Have you ever gone to empty your mouse traps and thought: “What a tasty-looking morsel. If only I knew a creature who would enjoy this freshly-snapped treat?”
One-eyed Jack sure would love to gobble up the mousy remains.
The owl has been in care since August after presumably being hit by a car. When Jack arrived at the Invermere Veterinary Hospital, he had an ulcer on his eye that needed to be treated. In order to allow him
to heal, the clinic sewed his eye closed.
The Project Take Flight Wildlife Rehabilitation Society – which became a registered non-profit group earlier this year after 25 years of service– is collecting snacks for Jack, who devours around three beady-eyed meals a day. The hungry owl has already tossed back around 600 mice while he’s been in care.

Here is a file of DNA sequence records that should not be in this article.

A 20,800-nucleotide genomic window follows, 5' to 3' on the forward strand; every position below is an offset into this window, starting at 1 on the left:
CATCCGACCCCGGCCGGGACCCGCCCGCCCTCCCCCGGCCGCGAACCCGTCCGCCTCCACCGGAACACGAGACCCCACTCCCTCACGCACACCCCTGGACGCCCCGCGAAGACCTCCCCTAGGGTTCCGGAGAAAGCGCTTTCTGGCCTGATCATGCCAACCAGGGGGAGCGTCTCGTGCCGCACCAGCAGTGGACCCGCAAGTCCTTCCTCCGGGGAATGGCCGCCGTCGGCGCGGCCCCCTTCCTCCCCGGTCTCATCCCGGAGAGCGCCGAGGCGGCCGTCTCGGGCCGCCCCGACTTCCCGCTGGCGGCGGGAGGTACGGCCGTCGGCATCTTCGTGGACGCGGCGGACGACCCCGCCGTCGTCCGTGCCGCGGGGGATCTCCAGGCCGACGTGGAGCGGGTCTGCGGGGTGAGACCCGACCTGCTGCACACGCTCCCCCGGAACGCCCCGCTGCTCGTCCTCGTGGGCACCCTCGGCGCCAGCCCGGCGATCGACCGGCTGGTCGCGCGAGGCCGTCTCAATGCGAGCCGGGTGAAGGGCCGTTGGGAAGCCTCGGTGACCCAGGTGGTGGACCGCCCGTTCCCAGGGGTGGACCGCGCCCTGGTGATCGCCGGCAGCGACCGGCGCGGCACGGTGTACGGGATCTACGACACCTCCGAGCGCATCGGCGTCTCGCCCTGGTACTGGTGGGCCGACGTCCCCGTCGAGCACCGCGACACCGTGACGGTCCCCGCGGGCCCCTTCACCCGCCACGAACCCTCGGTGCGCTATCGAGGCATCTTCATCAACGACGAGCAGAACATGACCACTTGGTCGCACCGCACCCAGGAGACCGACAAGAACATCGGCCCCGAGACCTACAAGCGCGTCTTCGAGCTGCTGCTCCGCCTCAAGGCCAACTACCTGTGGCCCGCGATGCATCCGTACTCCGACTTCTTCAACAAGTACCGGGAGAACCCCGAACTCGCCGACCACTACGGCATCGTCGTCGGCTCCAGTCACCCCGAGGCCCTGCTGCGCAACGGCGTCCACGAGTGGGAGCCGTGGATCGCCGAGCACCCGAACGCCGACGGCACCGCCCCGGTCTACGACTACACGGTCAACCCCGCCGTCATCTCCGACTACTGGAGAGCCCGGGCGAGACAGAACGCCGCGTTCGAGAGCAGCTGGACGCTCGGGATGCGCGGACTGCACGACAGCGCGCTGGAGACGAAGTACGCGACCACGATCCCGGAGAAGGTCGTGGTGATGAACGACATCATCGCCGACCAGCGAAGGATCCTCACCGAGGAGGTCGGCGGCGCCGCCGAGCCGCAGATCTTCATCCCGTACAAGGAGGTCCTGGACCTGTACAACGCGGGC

“We do prefer dead,” said mouse-collector Dana Strachan, adding that the special presents cats leave for their humans and mice caught in traps are welcome, traps and all.
“We’re more than willing to take them out of the traps,” Ms. Strachan said. “We’ll take pretty much any size or anything.”
Fresh or frozen, Jack and his eagle friend, Hobo, will eat them all. The only criteria for the mice is that they can’t have been shot or poisoned. Songbirds caught by cats or that have crashed into windows are also suitable snacks.
Mousy donations – and cash to buy mice – can be delivered to the Invermere Veterinary Hospital.
Ms. Strachan expects Jack to be ready to catch his own meals shortly and anticipates setting him free this spring.